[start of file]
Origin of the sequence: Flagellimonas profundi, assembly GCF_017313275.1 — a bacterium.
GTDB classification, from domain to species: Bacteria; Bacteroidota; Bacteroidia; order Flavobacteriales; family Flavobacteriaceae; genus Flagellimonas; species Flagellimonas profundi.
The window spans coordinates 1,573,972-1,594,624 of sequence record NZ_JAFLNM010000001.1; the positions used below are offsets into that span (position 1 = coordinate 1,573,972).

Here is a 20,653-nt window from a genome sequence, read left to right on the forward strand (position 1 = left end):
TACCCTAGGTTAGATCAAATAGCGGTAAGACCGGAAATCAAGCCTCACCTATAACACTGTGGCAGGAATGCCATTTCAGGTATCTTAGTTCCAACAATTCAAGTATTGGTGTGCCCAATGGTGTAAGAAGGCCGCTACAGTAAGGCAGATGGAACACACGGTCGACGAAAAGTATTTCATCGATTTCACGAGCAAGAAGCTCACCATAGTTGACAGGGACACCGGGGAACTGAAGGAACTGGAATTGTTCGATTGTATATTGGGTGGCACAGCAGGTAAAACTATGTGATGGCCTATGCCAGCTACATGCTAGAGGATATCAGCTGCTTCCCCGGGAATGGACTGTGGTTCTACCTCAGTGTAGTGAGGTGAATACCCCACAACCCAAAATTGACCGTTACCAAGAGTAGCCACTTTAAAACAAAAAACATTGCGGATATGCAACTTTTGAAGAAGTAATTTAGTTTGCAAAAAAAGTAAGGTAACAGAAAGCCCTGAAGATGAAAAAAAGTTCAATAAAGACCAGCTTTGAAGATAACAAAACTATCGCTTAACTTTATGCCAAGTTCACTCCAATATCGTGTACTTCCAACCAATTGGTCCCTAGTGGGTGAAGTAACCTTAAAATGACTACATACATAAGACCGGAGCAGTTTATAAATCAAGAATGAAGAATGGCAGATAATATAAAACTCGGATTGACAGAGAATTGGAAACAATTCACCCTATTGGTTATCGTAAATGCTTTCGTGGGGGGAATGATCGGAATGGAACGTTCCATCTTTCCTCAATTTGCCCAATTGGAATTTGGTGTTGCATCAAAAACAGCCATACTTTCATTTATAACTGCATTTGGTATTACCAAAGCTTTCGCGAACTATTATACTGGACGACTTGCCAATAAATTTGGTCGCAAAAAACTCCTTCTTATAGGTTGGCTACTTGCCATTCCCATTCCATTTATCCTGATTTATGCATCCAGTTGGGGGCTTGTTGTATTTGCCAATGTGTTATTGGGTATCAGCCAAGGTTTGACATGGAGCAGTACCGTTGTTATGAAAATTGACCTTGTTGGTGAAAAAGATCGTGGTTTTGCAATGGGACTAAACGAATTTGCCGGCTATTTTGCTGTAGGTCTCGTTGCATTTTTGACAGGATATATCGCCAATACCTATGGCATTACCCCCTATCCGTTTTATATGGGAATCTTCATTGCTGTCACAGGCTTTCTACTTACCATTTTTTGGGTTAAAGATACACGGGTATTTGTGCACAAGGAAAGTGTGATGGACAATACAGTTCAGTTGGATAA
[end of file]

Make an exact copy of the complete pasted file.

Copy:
Origin of the sequence: Flagellimonas profundi, assembly GCF_017313275.1 — a bacterium.
GTDB classification, from domain to species: Bacteria; Bacteroidota; Bacteroidia; order Flavobacteriales; family Flavobacteriaceae; genus Flagellimonas; species Flagellimonas profundi.
The window spans coordinates 1,573,972-1,594,624 of sequence record NZ_JAFLNM010000001.1; the positions used below are offsets into that span (position 1 = coordinate 1,573,972).

Here is a 20,653-nt window from a genome sequence, read left to right on the forward strand (position 1 = left end):
TACCCTAGGTTAGATCAAATAGCGGTAAGACCGGAAATCAAGCCTCACCTATAACACTGTGGCAGGAATGCCATTTCAGGTATCTTAGTTCCAACAATTCAAGTATTGGTGTGCCCAATGGTGTAAGAAGGCCGCTACAGTAAGGCAGATGGAACACACGGTCGACGAAAAGTATTTCATCGATTTCACGAGCAAGAAGCTCACCATAGTTGACAGGGACACCGGGGAACTGAAGGAACTGGAATTGTTCGATTGTATATTGGGTGGCACAGCAGGTAAAACTATGTGATGGCCTATGCCAGCTACATGCTAGAGGATATCAGCTGCTTCCCCGGGAATGGACTGTGGTTCTACCTCAGTGTAGTGAGGTGAATACCCCACAACCCAAAATTGACCGTTACCAAGAGTAGCCACTTTAAAACAAAAAACATTGCGGATATGCAACTTTTGAAGAAGTAATTTAGTTTGCAAAAAAAGTAAGGTAACAGAAAGCCCTGAAGATGAAAAAAAGTTCAATAAAGACCAGCTTTGAAGATAACAAAACTATCGCTTAACTTTATGCCAAGTTCACTCCAATATCGTGTACTTCCAACCAATTGGTCCCTAGTGGGTGAAGTAACCTTAAAATGACTACATACATAAGACCGGAGCAGTTTATAAATCAAGAATGAAGAATGGCAGATAATATAAAACTCGGATTGACAGAGAATTGGAAACAATTCACCCTATTGGTTATCGTAAATGCTTTCGTGGGGGGAATGATCGGAATGGAACGTTCCATCTTTCCTCAATTTGCCCAATTGGAATTTGGTGTTGCATCAAAAACAGCCATACTTTCATTTATAACTGCATTTGGTATTACCAAAGCTTTCGCGAACTATTATACTGGACGACTTGCCAATAAATTTGGTCGCAAAAAACTCCTTCTTATAGGTTGGCTACTTGCCATTCCCATTCCATTTATCCTGATTTATGCATCCAGTTGGGGGCTTGTTGTATTTGCCAATGTGTTATTGGGTATCAGCCAAGGTTTGACATGGAGCAGTACCGTTGTTATGAAAATTGACCTTGTTGGTGAAAAAGATCGTGGTTTTGCAATGGGACTAAACGAATTTGCCGGCTATTTTGCTGTAGGTCTCGTTGCATTTTTGACAGGATATATCGCCAATACCTATGGCATTACCCCCTATCCGTTTTATATGGGAATCTTCATTGCTGTCACAGGCTTTCTACTTACCATTTTTTGGGTTAAAGATACACGGGTATTTGTGCACAAGGAAAGTGTGATGGACAATACAGTTCAGTTGGATAA